Monday, December 11, 2006

Victim of CMM Level 5

When the CEO of announced that he wants to head to SixSigma level 5 I felt sorry for all those poor bugs. Finally we will have enough time to find all those little creatures and throw them out of the system. While drawing a few poor bugs who lost their jobs – or who were detected - after searching for them as part of the new programme.
This is a remake of the original cartoon drawn in 2006. The original cartoon had only 2 bugs.

Wednesday, December 6, 2006

Stealth Deployment

This is a rework of a cartoon I drew in December 2006 based on a story that happened almost exactly like the cartoon demonstrates. I was "CC"-ied an Email which the head developer at that time answered to Engineering team. He forced them to deploy a piece of code while bypassing all agreed software deployment processes. And it wasn't the only time we suffered such actions. The original version of the cartoon together with one of my first contributions as an author was published later by BZMedia, N.Y. (New York)

Wednesday, November 22, 2006


One day, a furious CTO invited the head developer, an architect and me into his office and started shouting. We were made responsible for the loss of a several million-dollar deal. I cannot remember the exact details anymore, but I remember being confronted with charges that could be easily disproved. Disappointed about the unfair treatment, I started to draw my very first cartoon. It served as a tool to channel my anger. When my colleagues saw the cartoon, they enjoyed it and couldn’t wait to see more of the same kind. So I continued drawing.

The term 90/10 was one of 3 slogans that ruled the company. 80/20 which is the well-known Pareto principle, 30/30 should remind us that one third of what we do is waste, and 90/10 meaning to take ownership. You are 90% responsible of what you do. In the cartoon, the numbers are twisted by purpose as this CTO didn’t follow his own code of practice.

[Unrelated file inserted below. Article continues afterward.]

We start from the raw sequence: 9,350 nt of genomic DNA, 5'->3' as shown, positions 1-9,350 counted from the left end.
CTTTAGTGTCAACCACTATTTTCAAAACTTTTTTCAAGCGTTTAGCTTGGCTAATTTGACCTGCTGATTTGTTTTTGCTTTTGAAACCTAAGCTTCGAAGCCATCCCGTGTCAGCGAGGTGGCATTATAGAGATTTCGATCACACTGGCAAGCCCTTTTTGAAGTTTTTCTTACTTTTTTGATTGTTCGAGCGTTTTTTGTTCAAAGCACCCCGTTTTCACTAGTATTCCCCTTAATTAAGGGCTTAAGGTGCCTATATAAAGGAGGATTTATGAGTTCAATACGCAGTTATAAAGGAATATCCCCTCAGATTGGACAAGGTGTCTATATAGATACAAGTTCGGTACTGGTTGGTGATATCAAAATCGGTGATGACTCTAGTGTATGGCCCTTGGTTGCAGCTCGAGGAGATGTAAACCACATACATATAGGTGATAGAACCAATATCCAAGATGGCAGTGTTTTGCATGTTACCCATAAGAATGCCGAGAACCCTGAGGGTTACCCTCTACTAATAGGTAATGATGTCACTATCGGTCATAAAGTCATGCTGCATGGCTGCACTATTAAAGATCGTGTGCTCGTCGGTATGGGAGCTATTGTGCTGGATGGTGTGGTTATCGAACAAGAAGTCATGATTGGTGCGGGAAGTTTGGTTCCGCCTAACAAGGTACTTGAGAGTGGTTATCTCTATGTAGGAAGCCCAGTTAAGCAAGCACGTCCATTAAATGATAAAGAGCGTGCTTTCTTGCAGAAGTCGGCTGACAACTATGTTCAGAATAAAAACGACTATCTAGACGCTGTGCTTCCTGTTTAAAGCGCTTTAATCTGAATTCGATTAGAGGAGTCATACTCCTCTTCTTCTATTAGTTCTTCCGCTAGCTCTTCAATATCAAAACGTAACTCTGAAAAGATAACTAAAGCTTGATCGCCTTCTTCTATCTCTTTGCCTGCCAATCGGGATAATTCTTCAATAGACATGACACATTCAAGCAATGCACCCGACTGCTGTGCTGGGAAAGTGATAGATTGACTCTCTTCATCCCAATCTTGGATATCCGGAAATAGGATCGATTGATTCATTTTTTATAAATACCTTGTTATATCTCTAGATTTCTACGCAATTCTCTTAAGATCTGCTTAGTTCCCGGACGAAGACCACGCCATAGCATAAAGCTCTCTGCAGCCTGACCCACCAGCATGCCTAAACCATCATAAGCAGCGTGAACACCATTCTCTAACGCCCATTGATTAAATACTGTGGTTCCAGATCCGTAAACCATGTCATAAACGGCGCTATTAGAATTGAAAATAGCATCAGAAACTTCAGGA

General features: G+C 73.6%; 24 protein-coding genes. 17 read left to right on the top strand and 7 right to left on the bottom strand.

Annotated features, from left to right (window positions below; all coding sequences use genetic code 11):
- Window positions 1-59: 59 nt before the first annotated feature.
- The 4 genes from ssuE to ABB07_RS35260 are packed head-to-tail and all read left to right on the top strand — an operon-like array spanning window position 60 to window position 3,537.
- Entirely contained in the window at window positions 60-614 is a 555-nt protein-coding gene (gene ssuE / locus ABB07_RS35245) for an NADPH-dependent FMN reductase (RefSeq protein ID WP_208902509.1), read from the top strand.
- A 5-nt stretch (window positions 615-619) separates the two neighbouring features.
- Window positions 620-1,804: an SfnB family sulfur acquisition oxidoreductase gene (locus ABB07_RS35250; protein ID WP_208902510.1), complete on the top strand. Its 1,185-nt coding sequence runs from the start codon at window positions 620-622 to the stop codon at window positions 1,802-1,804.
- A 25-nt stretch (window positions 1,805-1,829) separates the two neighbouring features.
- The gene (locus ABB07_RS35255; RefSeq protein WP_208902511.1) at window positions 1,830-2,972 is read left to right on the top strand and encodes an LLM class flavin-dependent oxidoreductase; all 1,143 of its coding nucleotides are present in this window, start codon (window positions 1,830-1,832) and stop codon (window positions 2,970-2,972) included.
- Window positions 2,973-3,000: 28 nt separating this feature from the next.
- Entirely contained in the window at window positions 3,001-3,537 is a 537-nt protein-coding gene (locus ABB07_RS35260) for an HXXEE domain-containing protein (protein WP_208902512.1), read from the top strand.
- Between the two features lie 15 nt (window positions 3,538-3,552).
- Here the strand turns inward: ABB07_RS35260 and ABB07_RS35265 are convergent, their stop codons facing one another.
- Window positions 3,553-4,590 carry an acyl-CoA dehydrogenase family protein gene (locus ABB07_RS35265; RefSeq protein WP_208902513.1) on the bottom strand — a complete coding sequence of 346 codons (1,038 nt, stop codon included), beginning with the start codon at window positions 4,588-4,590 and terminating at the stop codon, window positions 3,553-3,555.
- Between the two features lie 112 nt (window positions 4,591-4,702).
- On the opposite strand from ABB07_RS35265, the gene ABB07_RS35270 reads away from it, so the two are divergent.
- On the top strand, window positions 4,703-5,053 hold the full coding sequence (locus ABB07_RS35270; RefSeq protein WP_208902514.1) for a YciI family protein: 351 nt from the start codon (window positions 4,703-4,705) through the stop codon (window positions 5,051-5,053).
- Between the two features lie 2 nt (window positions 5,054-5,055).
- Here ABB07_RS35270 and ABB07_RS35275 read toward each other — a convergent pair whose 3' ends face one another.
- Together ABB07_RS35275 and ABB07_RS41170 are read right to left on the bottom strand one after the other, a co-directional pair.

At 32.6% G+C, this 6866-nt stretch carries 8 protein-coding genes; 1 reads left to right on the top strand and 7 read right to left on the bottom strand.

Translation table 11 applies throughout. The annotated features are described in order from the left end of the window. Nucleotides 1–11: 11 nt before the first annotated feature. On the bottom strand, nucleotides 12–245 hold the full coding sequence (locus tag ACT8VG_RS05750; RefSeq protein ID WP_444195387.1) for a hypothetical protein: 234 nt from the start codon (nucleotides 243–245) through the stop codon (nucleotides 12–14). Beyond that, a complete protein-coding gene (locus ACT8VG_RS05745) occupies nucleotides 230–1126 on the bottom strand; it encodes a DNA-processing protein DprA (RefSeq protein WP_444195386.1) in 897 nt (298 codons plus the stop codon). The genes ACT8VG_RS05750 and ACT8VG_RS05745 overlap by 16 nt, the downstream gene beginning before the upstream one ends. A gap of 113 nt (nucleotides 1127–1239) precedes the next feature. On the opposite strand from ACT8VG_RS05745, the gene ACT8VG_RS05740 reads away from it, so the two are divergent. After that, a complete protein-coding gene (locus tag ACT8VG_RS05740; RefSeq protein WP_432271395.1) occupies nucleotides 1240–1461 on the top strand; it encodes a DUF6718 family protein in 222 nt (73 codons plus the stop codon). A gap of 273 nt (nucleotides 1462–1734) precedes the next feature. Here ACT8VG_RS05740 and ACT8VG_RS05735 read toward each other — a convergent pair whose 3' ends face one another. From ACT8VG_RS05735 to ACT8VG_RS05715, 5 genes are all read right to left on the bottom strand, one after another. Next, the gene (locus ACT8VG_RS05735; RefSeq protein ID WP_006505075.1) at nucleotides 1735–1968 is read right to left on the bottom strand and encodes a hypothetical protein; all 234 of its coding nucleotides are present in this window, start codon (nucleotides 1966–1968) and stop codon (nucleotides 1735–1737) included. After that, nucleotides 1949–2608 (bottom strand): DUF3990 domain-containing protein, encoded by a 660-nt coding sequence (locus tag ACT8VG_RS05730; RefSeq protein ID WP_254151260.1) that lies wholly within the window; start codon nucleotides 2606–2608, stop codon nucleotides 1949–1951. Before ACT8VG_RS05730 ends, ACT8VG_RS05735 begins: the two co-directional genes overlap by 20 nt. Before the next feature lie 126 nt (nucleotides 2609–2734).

Friday, November 17, 2006

No idea

The challenge of getting the required information is well-known among testers. Even if you get the required documentation, what you really need is missing. I have seen a broad variety of documents with different levels of quality (from excellence to unusable) but the experiencie I liked the most was a project that combined two very different approaches in two different phases of the project.
The project started as an XP approach where the system was built from scratch; as the tester, I worked with developers and the project leader. During that time I learnt the application inside out, even though there was not much documentation around. After the program was shipped, we shifted to phase 2, from XP to a more classical approach where the developer and the BA wrote just rough specifications. After the initial version was built, I got release notes with valuable background information written by the BA and the developer. Even at a late stage in all the following phases, reading those release notes was enough for me to understand exactly which extensions were introduced and where I had to look for defects because I knew the application well from the first phase.

In another project that came with poor documentation, target users tested the system every six weeks for a whole week. During that week we delivered fixes every day and agreed on new features for the next iteration. The product quality was amazing. RUP and XP were foreign words at that time.
In cases were no or or poor documentation is around, I ask developers to present the features they have introduced rather than forcing them to write poor documentation that contains only half of the required information. Rather than focusing too much on requirements documentation, it is more imporatn to have the team close together and make sure you get the information you need to come a comain expert of the AUT.